What Are Some of the Reasons You May or May Not Want to File First?
In a perfect world, there is no favor by the court to any party whether it is the first to file or not. The court would simply base their judgment based on the best interests of the child.
But, in the real world, there is bias and favoritism and tempting fate may not be the best option. some of the reasons that may oblige you to want to file first may include:
A Desire for A Change in Location
If you are planning to move, or have already found a new home that is in a different county or state, you may want to file first.
When you file in the courthouse in your new location, you will have “home court advantage” so to say. That can come in very handy for a number of reasons.
You will be most likely driving less, for one.
Also, it is much harder for your ex to argue that moving would be against their best interests. You are already there and they have no way of knowing what will happen when trial finally comes about
Another example would be if you are moving your job or business to a new location and will have the kids in daycare close to your work. If you are a member of the Armed Forces, it is best to file first if you will be relocated to a new base.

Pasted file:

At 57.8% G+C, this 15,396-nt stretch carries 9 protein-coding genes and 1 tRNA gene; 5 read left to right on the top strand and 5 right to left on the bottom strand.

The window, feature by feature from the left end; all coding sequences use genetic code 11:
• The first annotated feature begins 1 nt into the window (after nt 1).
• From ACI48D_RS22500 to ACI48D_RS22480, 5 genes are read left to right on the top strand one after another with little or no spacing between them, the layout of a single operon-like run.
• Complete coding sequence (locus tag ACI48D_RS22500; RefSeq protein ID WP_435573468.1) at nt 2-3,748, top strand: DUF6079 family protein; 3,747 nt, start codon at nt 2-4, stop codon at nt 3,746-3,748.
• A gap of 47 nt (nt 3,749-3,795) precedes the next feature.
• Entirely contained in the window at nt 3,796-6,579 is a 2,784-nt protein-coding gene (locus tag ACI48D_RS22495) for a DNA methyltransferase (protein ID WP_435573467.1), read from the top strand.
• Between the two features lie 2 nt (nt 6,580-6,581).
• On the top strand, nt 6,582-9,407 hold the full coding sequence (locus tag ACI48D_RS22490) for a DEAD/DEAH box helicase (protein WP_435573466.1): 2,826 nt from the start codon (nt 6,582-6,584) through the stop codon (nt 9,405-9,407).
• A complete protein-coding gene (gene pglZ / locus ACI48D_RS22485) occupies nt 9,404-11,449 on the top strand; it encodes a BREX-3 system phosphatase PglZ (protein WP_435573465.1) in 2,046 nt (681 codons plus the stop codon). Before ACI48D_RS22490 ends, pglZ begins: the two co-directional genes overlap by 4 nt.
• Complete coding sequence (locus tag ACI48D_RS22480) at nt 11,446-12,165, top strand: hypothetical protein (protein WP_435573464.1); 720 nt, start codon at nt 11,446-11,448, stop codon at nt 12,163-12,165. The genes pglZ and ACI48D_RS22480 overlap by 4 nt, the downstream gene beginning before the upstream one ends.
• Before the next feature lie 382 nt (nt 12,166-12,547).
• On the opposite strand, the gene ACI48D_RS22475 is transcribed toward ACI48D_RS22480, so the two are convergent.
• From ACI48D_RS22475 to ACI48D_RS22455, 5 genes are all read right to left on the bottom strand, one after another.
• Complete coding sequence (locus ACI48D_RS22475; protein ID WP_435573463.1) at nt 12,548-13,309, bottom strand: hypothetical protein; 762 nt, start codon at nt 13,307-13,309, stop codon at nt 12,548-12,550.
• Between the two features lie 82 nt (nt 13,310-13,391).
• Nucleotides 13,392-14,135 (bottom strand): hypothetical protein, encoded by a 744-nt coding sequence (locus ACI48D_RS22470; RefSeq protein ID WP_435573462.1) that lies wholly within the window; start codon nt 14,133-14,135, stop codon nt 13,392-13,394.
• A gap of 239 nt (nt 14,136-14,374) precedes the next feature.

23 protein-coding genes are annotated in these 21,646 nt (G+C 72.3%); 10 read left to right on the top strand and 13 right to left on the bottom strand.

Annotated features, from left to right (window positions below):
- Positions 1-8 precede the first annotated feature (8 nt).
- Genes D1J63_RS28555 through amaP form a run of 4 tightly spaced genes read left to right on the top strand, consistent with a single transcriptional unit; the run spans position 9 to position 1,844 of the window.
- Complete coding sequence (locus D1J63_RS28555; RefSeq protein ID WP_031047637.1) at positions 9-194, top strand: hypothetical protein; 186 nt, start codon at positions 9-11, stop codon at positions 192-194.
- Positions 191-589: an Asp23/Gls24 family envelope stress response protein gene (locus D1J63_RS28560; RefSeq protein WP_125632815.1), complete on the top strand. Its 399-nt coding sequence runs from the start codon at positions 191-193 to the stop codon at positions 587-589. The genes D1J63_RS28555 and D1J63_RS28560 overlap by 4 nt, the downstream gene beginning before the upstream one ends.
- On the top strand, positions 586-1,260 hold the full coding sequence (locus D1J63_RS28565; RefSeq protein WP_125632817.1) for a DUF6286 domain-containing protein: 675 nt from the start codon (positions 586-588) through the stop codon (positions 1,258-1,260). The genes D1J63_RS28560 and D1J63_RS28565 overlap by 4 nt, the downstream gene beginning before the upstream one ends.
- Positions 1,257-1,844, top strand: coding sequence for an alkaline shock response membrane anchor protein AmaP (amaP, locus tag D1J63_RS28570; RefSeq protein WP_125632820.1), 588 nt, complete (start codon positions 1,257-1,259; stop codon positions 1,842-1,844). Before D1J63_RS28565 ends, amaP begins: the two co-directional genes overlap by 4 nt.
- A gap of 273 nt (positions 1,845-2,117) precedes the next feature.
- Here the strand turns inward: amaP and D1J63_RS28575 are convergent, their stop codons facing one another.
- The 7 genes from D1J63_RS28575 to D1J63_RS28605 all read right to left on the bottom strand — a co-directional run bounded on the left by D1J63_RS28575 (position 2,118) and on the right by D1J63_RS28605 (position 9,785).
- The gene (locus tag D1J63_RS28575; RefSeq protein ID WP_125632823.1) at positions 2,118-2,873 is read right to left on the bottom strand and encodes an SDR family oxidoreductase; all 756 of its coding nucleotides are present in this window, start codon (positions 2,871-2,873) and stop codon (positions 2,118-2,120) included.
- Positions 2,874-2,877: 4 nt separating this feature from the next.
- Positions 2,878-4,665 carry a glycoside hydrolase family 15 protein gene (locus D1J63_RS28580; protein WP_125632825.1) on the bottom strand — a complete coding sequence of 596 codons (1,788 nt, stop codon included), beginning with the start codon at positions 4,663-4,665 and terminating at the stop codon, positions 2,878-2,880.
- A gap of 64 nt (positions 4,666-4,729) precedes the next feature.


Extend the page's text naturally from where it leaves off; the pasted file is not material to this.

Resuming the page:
If There Has Been Recent Drama
Here’s the scenario… Your ex has just gotten a new partner, and they don’t like you. So, during the last drop off or pick up, they started yelling and shoving, and the police were called to diffuse the situation.
If this becomes a pattern, one of these times, someone will be pressing charges, getting restraining orders, or even spending the night in jail.
Even if you and your ex get along fine, this new person drama can and will cause problems.
When this is the case, you may want to seek temporary emergency custody, so the children are not around this toxic person when they start trouble.
The added bonus is, temporary custody, most times turns into permanent custody, since the court is hesitant to make harsh changes to the child’s routine.
So, if you intend to request temporary custody any time soon, you should probably file first.
The Child Is of Age
For a child who is less than 5 years of age, the court may consider the mother as favorable to provide primary physical custody if she is suitable enough.